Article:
The Naga Students Federation’s ultimatum to the Nagaland government on the proposed Nagaland Staff Selection Board (NSSB) came under severe flak from various civil society groups and some student bodies of the State.
On February 22, the federation issued an ultimatum, which was signed by its president and general secretary besides leaders of its 15 federating units, including those from Manipur, to the government demanding approval and implementation of the NSSB policy forwarded to the government by the board committee.
In a statement on Sunday, the Konyak Union Mon termed as ‘unfortunate’ the federation’s ultimatum to the government.
Union’s general secretary Wango Konyak and press secretary Pangmei Konyak said, “Such domestic and reformative thoughts should have been rooted after thorough debate and consultation within the State.”
The union said implementing such policy required ‘tribal endorsement’ since Nagaland is a tribal state.
It said the signatories of the ultimatum which included ‘our Naga brethren from Manipur seem lost and confused on this very practical issue’.
The union added it should be left to the Nagaland government and its citizens to determine the system of governance and execution.
The Konyak Students Union also opposed the NSF’s inclusion of signatories in the memorandum from Manipur.
The Central Nagaland Students’ Association expressed pain and dismay over the ‘threat’ issued to the State Government in the form of the ultimatum by ‘persons’ and ‘organisations’ that have nothing to do with Nagaland.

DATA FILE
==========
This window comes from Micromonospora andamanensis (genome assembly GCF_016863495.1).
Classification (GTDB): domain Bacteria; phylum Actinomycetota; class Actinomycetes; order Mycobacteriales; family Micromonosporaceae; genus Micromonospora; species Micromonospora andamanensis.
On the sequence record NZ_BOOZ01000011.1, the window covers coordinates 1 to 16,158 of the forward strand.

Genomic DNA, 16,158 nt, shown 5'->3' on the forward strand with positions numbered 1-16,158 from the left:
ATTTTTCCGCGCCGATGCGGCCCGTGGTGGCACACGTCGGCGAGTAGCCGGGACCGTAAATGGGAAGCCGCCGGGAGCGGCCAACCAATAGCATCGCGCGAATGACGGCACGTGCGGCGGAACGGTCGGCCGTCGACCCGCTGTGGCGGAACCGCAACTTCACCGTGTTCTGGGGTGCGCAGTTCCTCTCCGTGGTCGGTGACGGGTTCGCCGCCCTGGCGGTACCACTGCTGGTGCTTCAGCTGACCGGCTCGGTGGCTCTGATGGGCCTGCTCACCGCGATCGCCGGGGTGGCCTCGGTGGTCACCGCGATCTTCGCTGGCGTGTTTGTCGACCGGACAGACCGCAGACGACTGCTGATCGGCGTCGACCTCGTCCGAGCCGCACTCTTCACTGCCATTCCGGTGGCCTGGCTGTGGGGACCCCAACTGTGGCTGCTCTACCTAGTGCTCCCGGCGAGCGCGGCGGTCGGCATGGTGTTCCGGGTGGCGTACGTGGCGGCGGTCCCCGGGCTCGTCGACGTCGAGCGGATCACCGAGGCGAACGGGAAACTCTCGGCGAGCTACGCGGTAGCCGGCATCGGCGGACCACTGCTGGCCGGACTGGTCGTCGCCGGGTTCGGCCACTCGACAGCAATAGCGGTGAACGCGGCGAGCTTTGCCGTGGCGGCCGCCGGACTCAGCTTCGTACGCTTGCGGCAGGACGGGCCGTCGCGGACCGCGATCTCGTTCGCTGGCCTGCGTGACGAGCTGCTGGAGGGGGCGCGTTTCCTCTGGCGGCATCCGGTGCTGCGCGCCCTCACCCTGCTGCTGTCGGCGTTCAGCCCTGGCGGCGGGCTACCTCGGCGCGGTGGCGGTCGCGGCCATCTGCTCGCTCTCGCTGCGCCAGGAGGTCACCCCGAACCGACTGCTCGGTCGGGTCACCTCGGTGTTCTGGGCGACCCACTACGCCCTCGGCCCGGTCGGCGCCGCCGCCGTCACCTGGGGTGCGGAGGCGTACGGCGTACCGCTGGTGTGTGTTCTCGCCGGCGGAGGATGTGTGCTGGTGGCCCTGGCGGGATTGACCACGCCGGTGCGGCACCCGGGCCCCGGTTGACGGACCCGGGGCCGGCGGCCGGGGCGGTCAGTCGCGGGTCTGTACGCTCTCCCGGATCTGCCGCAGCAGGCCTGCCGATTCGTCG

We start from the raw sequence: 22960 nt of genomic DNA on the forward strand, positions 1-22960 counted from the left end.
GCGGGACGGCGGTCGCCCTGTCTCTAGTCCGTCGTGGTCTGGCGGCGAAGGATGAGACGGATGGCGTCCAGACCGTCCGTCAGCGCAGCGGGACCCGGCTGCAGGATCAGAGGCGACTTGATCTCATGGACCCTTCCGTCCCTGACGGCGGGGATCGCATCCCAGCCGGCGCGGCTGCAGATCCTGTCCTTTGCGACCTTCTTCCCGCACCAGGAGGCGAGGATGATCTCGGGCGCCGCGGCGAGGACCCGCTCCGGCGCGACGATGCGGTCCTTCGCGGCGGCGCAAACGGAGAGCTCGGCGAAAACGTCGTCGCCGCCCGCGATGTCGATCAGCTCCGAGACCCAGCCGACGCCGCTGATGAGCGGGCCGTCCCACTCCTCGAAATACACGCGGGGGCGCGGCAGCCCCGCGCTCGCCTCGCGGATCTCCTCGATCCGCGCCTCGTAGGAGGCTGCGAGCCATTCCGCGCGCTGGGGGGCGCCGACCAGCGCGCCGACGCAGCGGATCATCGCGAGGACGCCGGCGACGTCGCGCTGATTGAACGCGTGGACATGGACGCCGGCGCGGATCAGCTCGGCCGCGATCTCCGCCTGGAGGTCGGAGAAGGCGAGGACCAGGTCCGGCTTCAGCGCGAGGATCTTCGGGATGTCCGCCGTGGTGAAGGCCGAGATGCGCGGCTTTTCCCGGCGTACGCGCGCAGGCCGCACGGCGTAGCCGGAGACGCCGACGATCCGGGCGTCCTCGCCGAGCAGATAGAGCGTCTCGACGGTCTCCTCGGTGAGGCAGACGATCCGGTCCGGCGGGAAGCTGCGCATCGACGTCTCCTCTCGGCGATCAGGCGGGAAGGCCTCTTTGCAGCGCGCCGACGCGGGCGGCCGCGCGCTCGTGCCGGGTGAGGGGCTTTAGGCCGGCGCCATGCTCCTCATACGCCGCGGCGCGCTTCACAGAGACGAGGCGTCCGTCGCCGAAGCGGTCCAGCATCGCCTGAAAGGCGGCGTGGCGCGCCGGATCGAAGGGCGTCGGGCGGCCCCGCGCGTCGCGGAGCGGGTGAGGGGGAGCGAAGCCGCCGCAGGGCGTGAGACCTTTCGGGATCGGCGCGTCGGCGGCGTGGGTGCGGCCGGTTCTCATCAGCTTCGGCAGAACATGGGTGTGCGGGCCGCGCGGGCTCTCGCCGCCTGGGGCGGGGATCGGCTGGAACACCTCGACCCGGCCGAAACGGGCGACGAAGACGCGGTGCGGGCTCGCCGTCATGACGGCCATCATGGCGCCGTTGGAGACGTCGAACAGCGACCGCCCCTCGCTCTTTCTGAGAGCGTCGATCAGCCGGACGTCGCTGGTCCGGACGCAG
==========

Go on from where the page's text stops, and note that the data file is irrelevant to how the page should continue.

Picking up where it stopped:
The association said the NSF by issuing the ultimatum had undermined the ‘intelligentsia of the Nagas of Nagaland’.
It sought immediate clarification from the federation as to why it resorted to issuing the ultimatum to the Nagaland government using other people and organizations, ‘undermining the Nagas of Nagaland’.
The Dimapur Ao Youth Organization also opposed the NSF’s ultimatum.
The Western Sumi Hoho said though the stand of NSF against ‘rampant backdoor appointments’ is for a better cause but ‘involving outsiders as a part of the signatories in an internal issue of our state has raised a big question amongst all the tribes of Nagaland’.
With regard to matters of governance, there is a clear cut demarcation between Nagaland and other neighbouring states.
“Why some other tribes from neighbouring states should meddle in our business and affairs?” the hoho asked.
It said Nagaland is governed by 14 tribes.
“So, we do not need any support or interference from outsiders,” it maintained.
The Central Nagaland Tribes Council has supported Central Nagaland Students’ Association’s demand that the NSF must clarify inclusion of outsiders as signatories in the ultimatum.
In a statement, the council said this is a serious issue that had troubled the Nagas for long and needed to be addressed properly.